Collaborative Learning:A case study of the efficacy of a Peer Tutoring Programme
By Chong-Ng Swee Kuan
Introduction A mixed-method approach was undertaken to determine how Year 6 students who volunteered to be peer tutors and their respective peer tutees perceived the variables that determined the efficacy of the Economics peer tutoring programme.
Both peer tutors and tutees completed survey questionaires that served to capture information of theirperformance for internal school examinations perceptions on attributes of a successful tutor ratings on specific features of the programme ratings on the reasons why peer tutees were weak in the subject the tutors perceptions of self-efficacy as a tutor
Qualitative findings 5 successful peer tutors whose tutees showed the highest effect size were identified to participate in a guided focus group interview. This examined how the learning strategies used by successful tutors helped both peer tutors and their peer tutees remained on task, the contributing factors to a high level of engagement in learning for the successful peer tutors and their peer tutees and the self-efficacy beliefs of the peer tutors.
Literature Review As early as 1984, Blooms article on The 2 Sigma Problem: The search for methods of group instruction as effective as one-to-one tutoring.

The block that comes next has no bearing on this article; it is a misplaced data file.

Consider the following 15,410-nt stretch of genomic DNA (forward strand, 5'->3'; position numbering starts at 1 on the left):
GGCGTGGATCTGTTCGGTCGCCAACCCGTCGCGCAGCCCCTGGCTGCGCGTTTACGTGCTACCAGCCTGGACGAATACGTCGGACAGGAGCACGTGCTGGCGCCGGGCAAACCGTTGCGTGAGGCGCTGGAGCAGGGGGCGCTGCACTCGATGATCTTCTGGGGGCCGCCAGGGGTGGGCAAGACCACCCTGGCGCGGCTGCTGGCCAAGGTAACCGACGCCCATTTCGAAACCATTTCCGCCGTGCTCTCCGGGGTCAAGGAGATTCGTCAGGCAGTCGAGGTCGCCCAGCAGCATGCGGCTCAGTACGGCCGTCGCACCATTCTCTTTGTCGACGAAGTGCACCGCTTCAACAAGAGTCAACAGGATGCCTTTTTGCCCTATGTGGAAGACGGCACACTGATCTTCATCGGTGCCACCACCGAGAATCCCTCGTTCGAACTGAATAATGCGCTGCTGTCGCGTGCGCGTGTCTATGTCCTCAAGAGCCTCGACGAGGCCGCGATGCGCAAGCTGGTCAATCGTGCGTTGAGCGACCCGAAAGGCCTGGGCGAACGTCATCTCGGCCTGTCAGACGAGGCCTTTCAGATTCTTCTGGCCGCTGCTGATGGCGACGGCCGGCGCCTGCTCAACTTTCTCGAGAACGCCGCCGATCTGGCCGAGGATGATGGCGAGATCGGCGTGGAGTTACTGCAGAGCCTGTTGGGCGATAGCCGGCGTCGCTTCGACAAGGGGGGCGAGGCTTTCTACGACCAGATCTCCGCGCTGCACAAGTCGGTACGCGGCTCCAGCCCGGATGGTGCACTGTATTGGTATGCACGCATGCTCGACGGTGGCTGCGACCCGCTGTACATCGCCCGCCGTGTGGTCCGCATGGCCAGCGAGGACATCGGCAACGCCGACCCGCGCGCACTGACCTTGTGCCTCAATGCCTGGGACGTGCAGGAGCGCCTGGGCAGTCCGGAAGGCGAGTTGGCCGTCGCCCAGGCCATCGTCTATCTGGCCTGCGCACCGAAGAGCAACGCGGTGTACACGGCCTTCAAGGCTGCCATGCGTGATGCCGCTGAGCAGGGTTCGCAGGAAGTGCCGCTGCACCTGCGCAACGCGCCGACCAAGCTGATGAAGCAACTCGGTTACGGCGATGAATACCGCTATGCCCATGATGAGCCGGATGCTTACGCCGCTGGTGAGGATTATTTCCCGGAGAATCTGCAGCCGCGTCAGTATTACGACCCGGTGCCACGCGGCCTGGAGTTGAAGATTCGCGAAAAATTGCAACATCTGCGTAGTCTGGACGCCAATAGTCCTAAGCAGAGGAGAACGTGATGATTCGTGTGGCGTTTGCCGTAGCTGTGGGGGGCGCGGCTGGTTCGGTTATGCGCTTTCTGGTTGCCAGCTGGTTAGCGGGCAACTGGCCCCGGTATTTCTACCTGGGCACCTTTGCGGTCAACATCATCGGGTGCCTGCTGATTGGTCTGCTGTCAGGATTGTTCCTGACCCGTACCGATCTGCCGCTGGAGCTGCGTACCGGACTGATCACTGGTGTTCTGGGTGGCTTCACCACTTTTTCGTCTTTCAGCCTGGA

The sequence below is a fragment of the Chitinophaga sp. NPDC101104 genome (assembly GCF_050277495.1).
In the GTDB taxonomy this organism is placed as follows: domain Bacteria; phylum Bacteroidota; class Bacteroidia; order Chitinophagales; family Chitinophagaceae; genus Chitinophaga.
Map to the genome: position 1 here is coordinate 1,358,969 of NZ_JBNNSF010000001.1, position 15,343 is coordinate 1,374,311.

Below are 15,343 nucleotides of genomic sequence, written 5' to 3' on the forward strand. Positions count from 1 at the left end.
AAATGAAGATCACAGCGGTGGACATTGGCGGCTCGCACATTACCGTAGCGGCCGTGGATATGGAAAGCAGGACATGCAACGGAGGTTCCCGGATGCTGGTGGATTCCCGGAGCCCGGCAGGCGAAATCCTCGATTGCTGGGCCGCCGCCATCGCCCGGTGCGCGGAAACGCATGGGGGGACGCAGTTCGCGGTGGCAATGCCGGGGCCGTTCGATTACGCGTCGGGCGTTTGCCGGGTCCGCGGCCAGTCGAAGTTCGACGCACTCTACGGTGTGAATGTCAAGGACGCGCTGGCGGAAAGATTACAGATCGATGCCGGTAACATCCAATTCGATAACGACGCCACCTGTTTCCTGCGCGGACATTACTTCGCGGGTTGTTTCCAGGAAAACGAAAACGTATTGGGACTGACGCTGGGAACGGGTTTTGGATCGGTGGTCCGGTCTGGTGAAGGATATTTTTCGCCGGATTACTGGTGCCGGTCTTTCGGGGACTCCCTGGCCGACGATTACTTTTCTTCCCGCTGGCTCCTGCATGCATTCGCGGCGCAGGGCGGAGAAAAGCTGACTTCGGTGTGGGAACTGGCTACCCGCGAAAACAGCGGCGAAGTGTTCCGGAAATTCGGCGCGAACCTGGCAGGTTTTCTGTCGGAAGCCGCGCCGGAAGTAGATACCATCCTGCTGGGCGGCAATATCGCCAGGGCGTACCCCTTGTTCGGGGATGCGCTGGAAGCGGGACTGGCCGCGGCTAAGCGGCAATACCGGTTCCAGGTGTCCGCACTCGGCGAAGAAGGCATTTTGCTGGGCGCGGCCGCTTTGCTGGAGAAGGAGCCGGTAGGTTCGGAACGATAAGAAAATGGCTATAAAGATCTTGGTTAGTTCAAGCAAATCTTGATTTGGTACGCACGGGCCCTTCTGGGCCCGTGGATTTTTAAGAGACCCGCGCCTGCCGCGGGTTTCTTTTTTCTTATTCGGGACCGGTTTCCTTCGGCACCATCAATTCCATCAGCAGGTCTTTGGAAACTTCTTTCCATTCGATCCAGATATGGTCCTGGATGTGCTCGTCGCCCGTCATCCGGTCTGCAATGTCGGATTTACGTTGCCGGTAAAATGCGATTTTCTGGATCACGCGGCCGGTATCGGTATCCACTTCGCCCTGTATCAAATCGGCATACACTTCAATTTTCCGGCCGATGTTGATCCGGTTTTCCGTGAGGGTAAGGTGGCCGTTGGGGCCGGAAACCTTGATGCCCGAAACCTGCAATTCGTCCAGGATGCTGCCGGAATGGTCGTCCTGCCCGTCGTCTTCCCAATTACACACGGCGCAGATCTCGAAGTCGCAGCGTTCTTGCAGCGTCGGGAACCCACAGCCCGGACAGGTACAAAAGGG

This study reported how tutorial instruction based on one-to-one tutoring compared to conventional and mastery learning.
Observable outcomes:students who learned the subject matter with a good tutor for each student (or for two or three students simultaneously) produced effect sizes of the order of 2 standard deviations above the control group who received conventional instruction in a class with 30 students per teacher.
Those who were taught using Mastery Learning performed at one deviation above the control group (Bloom, 1984, p. 4).
One measure of peer tutoring effect Effect Size (ES) was defined as the difference between the means of two groups divided by the standard deviation of the control group (Glass, 1976 in Cohen et al., 1982, p. 240).
Effects of instructional program A Swing and Peterson study (1982) showed that with just two sessions of instructional program for both fifth grade peer tutors and peer tutees (for Maths), there were increased frequency in exchanges of explanations (between peer tutors and tutees) and they also performed more checks on each other than the control groups.
Effects of interactive mediated rehearsal routine Another research study by Fuchs, Fuchs, Bentz, Phillips & Hamlett (1994) showed how an interactive, mediated verbal rehearsal routine had positive effect resulting in enhanced interactions between tutors and tutees. In this case, the peer-tutors in the experimental group were taught the routine to ask a series of questions that tutee could learn and use to guide himself or herself to the problems solution (Fuchs et al., 1994, p. 81).